Meanwhile Pizarro, on the seacoast, was attacked by another Peruvian force. Luckily he had with him a small but intrepid company of cavalry; and, as soon as the foe appeared on the plain through which the River Rimac runs, he ordered the cavalry to sally out upon them. The attack was short and sharp, and resulted in a complete rout of the Peruvians. But Pizarro soon learned the terrible news from Cuzco; and, although he had escaped danger himself, he became very much alarmed for its safety. Collecting all the men he could spare, he sent them forward to relieve, if possible, the Peruvian capital. But one and all of these expeditions failed to reach the besieged city. They went forth only to meet with a tragic fate. One by one they were hemmed in and cut off by the now infuriated Peruvians, who gave them no quarter, but slaughtered them without mercy. The few who returned from these marches brought back harrowing tales of the massacre of their comrades. At last Pizarro found he could send no more troops away without leaving his new and fair City of the Kings to certain destruction.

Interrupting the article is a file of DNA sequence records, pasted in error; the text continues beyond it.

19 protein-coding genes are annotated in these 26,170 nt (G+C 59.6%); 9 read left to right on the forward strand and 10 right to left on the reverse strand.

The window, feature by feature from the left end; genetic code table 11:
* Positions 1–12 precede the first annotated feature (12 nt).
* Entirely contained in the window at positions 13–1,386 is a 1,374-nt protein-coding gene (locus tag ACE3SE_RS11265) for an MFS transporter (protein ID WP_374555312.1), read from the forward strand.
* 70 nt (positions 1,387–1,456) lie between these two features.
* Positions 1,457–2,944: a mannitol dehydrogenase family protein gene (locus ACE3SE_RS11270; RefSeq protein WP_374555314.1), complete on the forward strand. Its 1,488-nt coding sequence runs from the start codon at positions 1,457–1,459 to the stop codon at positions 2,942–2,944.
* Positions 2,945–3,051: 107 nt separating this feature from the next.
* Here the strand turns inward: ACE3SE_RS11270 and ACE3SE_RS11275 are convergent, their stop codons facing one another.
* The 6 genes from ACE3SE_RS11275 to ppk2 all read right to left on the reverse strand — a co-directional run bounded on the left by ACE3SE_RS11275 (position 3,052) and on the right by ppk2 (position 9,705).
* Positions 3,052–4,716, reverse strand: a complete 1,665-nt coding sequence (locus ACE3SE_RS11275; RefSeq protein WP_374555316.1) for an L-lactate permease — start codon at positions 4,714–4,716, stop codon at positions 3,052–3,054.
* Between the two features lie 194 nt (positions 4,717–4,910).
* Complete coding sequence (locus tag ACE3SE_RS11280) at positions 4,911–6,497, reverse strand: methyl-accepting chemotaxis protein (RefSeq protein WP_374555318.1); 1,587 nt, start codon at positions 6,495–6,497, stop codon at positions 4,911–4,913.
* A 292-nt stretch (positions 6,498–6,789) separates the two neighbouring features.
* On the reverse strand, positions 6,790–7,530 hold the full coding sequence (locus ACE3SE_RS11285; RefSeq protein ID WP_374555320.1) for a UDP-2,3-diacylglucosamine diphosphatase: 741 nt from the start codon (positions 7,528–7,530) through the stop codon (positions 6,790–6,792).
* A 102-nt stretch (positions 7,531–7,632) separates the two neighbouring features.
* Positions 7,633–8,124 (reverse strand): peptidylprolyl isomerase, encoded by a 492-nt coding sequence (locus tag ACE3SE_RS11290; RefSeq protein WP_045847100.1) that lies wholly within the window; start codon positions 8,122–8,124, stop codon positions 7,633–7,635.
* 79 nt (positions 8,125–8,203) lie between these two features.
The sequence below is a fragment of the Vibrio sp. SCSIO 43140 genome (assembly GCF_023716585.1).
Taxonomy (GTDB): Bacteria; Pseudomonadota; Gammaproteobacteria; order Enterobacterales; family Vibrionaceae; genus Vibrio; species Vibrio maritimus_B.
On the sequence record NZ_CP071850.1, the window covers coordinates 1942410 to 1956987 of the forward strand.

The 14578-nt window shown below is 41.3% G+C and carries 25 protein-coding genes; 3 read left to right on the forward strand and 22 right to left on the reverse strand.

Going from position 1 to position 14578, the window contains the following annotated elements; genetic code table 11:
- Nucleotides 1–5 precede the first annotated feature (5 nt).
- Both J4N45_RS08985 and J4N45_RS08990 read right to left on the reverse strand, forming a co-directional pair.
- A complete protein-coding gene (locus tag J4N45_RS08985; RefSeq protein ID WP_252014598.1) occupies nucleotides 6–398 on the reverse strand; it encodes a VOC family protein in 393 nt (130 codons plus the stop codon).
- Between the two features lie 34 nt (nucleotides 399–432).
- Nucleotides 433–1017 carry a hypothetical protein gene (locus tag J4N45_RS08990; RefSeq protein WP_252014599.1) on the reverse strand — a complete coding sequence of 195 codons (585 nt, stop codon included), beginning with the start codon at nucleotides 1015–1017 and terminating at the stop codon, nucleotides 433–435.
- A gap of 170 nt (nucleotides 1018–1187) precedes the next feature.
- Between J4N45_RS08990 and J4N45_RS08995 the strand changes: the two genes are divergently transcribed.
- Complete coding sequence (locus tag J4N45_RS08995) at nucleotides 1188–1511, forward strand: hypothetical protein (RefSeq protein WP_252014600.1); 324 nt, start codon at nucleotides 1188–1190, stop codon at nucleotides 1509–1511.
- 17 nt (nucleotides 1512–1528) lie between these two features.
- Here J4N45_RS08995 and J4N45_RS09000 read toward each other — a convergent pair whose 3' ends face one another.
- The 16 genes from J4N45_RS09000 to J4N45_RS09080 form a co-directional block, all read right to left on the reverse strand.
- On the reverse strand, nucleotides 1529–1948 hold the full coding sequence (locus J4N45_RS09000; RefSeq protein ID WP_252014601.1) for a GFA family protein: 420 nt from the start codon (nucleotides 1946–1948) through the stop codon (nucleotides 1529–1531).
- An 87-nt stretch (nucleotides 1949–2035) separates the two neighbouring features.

He was at his wits' end to know what to do. The whole fruit of his victories seemed about to be snatched from him. It appeared doubtful, indeed, whether any Spaniard would escape alive from Peru. The soldiers he still had with him clamored to return to Panama; which was yet possible, for several ships rode at anchor at the mouth of the Rimac. But Pizarro's stout soul was not subdued even by the disasters and perils which surrounded him on every hand. Instead of using the ships to retreat from his hard-won conquest, he sent them back to Panama and Guatemala with the most earnest appeals to the governors of those places for aid. He begged them to dispatch troops, and save the wealth, power, and honor of the Spanish dominion in Peru; and promised Alvarado, who had come as his enemy, and returned his friend, to share all the conquests they might thenceforth make together.